Caution:It is important for patients to report side effects and discuss their management with their doctor. The material presented here is for information purposes only; it is not a substitute for talking to your doctor.

LRG Webcast:

The Superficial Side of GIST: Taking Care of Your Skin During Therapy

Presenter: Dr. Mario Lacouture, Director of the Cancer Skin Care Program at Northwestern University
Duration: 59 minutes. The introduction of new drugs such as Gleevec and Sutent, which target specific mechanisms involved in GIST, has resulted in remarkable improvements. Despite this success, a significant number of patients treated with these drugs will develop dermatological side effects, such as hand foot syndrome, dry skin, hair loss, and rashes, which lead to decreased quality of life and inconsistent drug administration. All of which may affect a person’s sense of well being and clinical benefit. Therefore, attentive dermatological care is critical for the optimization of GIST therapies and quality of life.

This presentation is not currently available

Rashes are a common side effect of Gleevec-induced rashes vary from mild to severe. Rashes occur more frequently in females and at higher doses with gender appearing to be the more important factor.

Rash varies in cause and treatment:

  • Shingles (treated with antiviral, steroids makes it worsen)
  • True Gleevec drug rash (most common)
  • Heat sensitivity
  • Fungal infection (ringworm, steroids may make it worsen)
  • Cellulitis (requires an antibiotic)

Rashes may require referral to a dermatologist and are the most common side effect requiring permanent discontinuation of Gleevec.

Mild Rashes

Most cases are mild and self-limiting and are treatable with antihistamines or topical steroids.

Some of the remedies that patients have reported as effective are:

  • Neutrogena anti-itch lotion
  • Florisone
  • Zyrtec
  • Sarna cream
  • Gold Bond medicated anti-itch cream

Moderate Rashes

Rashes of moderate severity may respond to oral steroids, such as prednisone (depending on the cause).

Severe Rashes

Depending on cause, severe rashes may require discontinuation of Gleevec and systemic steroids. After the rash resolves, Gleevec is often restarted with prednisone. The prednisone is then tapered off over the course of several weeks.

NOTE: This excerpt on dealing with severe rashes comes from “Practical Management of Patients With Chronic Myeloid Leukemia Receiving Imatinib”

By Michael W. N. Deininger, Stephen G. O’Brien, John M. Ford, and Brian J. Druker.
“In some patients, severe rashes develop with desquamative components, including a report of Stevens-Johnson syndrome. In such cases, immediate discontinuation of therapy and systemic steroids (eg, 1 mg/kg/d) are indicated. Severe skin reactions that were resistant to supportive measures were the most frequent cause for permanent discontinuation of imatinib therapy. However, the incidence of this event is small (1% of all patients). Depending on the clinical situation, it has been possible to restart imatinib after the rash has resolved. In these cases, prednisone has typically been given at 1 mg/kg/d, tapering to 20 mg per day over several weeks. Imatinib has been restarted at 100 mg per day and the dose increased by 100 mg per week while tapering the steroids, assuming that the rash has not recurred. This approach should only be considered in patients for whom no other treatment option exists other than imatinib.”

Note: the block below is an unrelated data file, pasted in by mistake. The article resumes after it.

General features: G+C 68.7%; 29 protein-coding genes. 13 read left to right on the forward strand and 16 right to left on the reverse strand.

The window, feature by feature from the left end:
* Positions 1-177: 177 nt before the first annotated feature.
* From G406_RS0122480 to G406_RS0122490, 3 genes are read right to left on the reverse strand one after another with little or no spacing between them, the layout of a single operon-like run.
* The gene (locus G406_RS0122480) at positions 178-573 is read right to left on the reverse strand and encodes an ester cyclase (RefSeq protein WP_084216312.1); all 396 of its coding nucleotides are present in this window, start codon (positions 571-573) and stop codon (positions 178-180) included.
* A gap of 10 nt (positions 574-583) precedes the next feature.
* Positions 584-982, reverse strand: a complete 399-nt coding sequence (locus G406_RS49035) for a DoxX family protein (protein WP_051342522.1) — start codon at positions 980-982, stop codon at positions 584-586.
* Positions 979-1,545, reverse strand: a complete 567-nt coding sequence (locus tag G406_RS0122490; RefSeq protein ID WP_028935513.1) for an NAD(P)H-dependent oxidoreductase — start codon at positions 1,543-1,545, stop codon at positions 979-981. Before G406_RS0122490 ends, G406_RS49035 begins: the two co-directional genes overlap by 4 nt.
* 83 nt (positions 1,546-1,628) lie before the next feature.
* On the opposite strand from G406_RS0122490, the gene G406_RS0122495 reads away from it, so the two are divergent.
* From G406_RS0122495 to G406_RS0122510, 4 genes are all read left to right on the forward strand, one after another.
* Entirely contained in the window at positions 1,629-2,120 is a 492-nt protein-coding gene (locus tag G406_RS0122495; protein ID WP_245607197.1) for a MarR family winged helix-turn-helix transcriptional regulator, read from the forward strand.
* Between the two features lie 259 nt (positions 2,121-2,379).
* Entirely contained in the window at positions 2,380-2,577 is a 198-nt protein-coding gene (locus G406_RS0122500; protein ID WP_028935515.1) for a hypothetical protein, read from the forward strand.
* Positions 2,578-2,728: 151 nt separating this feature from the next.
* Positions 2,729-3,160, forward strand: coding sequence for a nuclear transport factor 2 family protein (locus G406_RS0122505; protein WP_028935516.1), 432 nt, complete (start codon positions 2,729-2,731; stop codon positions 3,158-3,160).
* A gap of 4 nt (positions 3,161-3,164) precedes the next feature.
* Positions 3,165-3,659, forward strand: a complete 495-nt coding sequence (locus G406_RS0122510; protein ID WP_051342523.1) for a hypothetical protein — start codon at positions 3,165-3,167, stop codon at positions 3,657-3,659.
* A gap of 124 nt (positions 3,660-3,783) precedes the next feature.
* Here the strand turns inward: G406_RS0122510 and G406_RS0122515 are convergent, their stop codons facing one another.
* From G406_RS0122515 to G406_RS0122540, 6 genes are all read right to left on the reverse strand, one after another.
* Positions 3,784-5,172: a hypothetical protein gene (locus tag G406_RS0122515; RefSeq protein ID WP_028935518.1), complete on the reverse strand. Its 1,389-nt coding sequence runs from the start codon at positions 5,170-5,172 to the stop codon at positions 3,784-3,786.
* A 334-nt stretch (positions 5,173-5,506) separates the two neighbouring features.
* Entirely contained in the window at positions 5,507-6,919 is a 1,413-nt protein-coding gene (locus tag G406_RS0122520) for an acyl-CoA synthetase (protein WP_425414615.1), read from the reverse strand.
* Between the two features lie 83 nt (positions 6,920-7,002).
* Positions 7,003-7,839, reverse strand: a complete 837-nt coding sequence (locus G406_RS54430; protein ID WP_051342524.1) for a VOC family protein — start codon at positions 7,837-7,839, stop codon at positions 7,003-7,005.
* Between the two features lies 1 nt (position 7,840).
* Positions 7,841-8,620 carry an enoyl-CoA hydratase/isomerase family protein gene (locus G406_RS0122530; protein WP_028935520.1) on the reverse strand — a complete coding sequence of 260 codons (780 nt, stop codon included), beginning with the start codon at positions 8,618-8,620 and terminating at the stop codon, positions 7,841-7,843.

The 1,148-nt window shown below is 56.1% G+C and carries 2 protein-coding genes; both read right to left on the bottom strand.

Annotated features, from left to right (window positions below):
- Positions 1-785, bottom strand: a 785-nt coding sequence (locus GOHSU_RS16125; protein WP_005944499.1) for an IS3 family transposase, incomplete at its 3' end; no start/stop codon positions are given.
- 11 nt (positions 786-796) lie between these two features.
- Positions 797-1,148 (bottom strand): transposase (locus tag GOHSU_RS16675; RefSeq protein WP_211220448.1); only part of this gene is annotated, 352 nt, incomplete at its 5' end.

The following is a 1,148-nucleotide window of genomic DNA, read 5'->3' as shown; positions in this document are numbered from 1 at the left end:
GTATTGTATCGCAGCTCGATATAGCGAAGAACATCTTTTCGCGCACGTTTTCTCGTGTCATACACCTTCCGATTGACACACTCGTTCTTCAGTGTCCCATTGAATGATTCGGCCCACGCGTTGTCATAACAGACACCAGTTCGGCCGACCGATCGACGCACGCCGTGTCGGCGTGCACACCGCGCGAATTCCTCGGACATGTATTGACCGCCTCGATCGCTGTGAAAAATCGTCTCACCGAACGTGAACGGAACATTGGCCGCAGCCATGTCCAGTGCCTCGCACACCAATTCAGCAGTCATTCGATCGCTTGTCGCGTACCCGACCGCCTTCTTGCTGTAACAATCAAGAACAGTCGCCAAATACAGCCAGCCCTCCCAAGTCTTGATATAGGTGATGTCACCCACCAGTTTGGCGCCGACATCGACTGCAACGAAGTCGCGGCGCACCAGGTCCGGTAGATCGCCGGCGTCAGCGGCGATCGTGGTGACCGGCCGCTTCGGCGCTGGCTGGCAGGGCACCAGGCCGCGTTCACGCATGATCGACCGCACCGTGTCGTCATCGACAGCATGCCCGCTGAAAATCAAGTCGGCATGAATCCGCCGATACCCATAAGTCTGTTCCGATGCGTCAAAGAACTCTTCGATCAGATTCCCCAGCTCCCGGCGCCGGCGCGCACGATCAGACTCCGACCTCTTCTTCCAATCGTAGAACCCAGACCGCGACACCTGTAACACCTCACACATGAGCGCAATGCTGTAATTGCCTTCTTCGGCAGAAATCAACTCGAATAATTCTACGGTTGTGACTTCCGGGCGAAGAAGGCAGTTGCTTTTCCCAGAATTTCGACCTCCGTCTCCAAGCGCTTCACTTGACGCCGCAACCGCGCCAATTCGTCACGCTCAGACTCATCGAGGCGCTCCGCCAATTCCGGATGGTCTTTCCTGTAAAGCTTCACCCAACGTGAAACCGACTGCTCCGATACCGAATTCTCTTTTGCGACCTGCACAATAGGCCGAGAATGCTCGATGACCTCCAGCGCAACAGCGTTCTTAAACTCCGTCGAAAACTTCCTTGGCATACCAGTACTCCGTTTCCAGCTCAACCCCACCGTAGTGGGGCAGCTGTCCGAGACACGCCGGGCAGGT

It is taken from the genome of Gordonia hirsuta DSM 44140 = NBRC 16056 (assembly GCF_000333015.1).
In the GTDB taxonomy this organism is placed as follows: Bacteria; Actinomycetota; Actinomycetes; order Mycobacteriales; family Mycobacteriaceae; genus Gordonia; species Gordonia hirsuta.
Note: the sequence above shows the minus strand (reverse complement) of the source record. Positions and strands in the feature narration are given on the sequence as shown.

Other Skin Problems

Nerve Pain

A few patients have reported a sensation like “pins and needles” on their skin. Talk to your doctor about this type of symptom. They may indicate a type of nerve-related pain/damage. Some patients have reported relief from Neurontin. Note that Neurontin provides pain relief, but does not prevent nerve damage.

Dry Skin

Patients sometimes report very dry skin while taking Gleevec. Often this can be managed the same way that dry skin is normally managed. The Mayo Clinic has a good overview of dry skin causes and management. More severe cases (which are rare) require the help of your doctor or a dermatologist.

Your skin is protected by oils. If you remove the protective oils by bathing too often or using harsh soaps, your skin will be more prone to dry out. Some general suggestions to manage dry skin include:

  • Short showers are better than baths.
  • Use warm, not hot water.
  • Avoid harsh soaps and detergents. Try mild cleansers like Aveeno or Cetaphil or mild soaps like Neutrogena or Dove.
  • Moisturize after a bath when your skin is still damp and as often as needed.
  • Avoid products with alcohol.
  • Thick moisturizers work best.
  • Use a humidifier if the air is dry (in winter); but don’t forget to clean it regularly.
  • Drink plenty of water.

Thank you to LRG members for providing these tips.

Helpful Links:

Cutaneous Drug Reactions (Technical information about skin reactions caused by drugs) (Pharmacol Rev. 2001 Sep;53(3):357-79.


  1. Practical Management of Patients With Chronic Myeloid Leukemia Receiving Imatinib
    By Michael W. N. Deininger, Stephen G. O’Brien, John M. Ford, and Brian J. Druker
    J Clin Oncol 21. © 2003 by American Society of Clinical Oncology